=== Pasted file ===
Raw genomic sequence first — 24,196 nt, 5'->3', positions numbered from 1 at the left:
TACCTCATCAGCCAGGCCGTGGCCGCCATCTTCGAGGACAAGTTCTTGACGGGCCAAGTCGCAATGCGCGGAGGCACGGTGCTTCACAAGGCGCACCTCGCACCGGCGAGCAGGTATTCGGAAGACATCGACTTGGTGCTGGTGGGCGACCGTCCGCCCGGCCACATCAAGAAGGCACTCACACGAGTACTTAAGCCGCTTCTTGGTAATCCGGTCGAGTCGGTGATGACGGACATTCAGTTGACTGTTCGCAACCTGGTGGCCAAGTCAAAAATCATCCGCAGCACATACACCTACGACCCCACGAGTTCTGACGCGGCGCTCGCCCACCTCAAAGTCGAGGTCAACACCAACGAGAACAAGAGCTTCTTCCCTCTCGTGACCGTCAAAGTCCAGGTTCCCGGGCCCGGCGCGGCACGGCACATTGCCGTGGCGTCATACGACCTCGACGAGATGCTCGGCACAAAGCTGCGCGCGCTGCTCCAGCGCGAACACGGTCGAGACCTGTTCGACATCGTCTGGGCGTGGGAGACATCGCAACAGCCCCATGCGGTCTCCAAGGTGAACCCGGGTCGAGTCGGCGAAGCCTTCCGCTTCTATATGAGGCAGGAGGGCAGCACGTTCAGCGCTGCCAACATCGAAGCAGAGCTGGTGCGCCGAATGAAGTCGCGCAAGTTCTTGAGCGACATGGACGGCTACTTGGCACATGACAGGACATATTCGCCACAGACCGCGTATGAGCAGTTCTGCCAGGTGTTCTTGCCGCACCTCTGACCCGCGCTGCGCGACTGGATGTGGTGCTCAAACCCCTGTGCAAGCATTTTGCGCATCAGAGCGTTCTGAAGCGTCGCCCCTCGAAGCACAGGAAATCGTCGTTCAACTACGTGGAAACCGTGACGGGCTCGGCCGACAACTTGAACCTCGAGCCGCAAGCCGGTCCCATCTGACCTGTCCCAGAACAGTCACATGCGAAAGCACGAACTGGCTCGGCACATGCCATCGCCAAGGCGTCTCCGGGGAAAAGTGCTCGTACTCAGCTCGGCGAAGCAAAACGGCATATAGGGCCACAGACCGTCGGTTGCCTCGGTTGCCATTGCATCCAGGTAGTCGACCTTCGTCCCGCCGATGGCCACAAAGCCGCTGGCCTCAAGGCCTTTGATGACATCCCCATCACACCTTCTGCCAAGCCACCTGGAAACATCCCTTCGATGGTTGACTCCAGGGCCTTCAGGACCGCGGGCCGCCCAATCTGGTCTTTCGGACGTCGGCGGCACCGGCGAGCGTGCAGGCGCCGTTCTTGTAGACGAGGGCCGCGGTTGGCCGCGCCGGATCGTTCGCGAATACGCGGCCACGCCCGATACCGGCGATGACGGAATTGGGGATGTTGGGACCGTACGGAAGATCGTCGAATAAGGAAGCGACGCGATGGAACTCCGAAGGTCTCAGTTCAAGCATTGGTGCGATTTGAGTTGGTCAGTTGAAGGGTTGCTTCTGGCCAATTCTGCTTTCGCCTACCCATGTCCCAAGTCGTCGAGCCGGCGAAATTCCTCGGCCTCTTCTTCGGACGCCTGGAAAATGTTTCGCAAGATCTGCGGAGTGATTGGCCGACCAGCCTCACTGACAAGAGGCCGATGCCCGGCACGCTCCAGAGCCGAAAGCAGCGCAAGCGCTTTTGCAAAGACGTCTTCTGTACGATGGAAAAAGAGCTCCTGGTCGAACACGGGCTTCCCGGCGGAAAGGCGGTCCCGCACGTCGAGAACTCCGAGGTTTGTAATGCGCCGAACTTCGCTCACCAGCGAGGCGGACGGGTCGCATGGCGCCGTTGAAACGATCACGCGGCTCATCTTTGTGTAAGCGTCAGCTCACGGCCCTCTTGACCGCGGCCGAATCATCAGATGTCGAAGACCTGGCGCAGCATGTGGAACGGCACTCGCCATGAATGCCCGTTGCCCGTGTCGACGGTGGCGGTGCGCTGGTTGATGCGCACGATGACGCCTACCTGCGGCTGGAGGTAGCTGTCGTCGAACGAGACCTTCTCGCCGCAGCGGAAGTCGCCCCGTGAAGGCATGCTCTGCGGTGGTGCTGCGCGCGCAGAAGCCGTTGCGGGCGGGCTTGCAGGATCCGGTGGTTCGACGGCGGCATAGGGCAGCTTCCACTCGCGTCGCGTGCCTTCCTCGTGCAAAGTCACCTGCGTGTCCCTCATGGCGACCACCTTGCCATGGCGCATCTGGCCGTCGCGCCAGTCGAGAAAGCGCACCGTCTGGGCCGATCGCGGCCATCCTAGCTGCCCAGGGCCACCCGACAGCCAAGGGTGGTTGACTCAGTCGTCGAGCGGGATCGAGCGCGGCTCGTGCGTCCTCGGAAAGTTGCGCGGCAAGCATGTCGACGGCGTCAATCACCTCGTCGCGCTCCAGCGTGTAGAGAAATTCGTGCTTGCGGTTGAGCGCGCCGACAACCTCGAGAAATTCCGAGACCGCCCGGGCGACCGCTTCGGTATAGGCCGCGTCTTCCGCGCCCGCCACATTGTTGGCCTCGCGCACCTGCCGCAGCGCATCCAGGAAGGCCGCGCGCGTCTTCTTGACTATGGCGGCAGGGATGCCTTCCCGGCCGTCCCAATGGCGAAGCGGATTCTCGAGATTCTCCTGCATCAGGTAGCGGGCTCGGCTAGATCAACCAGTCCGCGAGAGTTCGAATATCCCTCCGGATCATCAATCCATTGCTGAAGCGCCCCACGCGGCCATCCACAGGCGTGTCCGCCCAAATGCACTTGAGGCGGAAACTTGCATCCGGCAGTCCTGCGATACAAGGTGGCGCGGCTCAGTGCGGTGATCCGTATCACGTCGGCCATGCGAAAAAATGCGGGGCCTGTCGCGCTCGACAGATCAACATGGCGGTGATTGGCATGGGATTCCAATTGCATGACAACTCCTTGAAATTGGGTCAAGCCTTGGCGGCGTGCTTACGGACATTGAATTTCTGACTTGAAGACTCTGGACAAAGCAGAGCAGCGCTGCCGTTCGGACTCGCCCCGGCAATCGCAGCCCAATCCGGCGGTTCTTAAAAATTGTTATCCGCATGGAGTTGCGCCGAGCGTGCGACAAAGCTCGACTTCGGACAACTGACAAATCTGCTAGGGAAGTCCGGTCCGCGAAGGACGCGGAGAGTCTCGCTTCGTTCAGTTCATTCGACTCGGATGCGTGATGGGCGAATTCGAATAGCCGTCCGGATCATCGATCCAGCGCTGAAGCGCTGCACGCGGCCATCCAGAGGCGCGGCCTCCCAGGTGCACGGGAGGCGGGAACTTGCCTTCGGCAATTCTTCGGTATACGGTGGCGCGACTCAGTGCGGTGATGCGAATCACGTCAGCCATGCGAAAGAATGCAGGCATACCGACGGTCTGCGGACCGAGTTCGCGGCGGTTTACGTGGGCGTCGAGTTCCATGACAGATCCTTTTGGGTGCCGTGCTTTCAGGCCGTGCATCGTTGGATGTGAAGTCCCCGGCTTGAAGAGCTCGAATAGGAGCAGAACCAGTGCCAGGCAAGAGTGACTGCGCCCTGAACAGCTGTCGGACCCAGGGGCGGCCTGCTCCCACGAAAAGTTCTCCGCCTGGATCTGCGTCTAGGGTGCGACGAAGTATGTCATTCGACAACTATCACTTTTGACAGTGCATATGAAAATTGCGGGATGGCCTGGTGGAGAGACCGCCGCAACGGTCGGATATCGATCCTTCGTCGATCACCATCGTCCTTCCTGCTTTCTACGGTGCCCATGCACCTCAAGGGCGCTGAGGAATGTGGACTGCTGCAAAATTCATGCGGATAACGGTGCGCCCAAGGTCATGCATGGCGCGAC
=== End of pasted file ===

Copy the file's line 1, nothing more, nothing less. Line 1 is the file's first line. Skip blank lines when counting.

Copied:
Raw genomic sequence first — 24,196 nt, 5'->3', positions numbered from 1 at the left: